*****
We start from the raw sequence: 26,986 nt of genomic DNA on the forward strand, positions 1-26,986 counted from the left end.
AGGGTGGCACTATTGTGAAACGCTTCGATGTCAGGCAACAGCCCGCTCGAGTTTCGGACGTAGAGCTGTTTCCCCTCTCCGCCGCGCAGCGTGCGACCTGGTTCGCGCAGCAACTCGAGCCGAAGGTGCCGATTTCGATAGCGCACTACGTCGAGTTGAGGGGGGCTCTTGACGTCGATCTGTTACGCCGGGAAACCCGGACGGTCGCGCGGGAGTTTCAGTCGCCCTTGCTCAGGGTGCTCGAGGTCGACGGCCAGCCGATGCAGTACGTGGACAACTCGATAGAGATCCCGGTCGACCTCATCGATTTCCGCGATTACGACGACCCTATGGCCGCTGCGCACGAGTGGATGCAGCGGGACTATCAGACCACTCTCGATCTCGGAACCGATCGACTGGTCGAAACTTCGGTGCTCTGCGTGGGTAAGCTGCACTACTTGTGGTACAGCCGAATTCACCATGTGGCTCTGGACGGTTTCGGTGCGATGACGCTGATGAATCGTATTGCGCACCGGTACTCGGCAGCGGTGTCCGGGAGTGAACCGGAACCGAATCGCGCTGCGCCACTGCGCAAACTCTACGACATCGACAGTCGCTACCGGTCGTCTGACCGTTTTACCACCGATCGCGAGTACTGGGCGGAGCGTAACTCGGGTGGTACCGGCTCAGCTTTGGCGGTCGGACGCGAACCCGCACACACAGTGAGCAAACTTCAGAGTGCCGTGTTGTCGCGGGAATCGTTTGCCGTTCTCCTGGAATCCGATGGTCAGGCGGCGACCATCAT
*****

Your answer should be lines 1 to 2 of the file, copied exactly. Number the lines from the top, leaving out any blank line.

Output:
We start from the raw sequence: 26,986 nt of genomic DNA on the forward strand, positions 1-26,986 counted from the left end.
AGGGTGGCACTATTGTGAAACGCTTCGATGTCAGGCAACAGCCCGCTCGAGTTTCGGACGTAGAGCTGTTTCCCCTCTCCGCCGCGCAGCGTGCGACCTGGTTCGCGCAGCAACTCGAGCCGAAGGTGCCGATTTCGATAGCGCACTACGTCGAGTTGAGGGGGGCTCTTGACGTCGATCTGTTACGCCGGGAAACCCGGACGGTCGCGCGGGAGTTTCAGTCGCCCTTGCTCAGGGTGCTCGAGGTCGACGGCCAGCCGATGCAGTACGTGGACAACTCGATAGAGATCCCGGTCGACCTCATCGATTTCCGCGATTACGACGACCCTATGGCCGCTGCGCACGAGTGGATGCAGCGGGACTATCAGACCACTCTCGATCTCGGAACCGATCGACTGGTCGAAACTTCGGTGCTCTGCGTGGGTAAGCTGCACTACTTGTGGTACAGCCGAATTCACCATGTGGCTCTGGACGGTTTCGGTGCGATGACGCTGATGAATCGTATTGCGCACCGGTACTCGGCAGCGGTGTCCGGGAGTGAACCGGAACCGAATCGCGCTGCGCCACTGCGCAAACTCTACGACATCGACAGTCGCTACCGGTCGTCTGACCGTTTTACCACCGATCGCGAGTACTGGGCGGAGCGTAACTCGGGTGGTACCGGCTCAGCTTTGGCGGTCGGACGCGAACCCGCACACACAGTGAGCAAACTTCAGAGTGCCGTGTTGTCGCGGGAATCGTTTGCCGTTCTCCTGGAATCCGATGGTCAGGCGGCGACCATCAT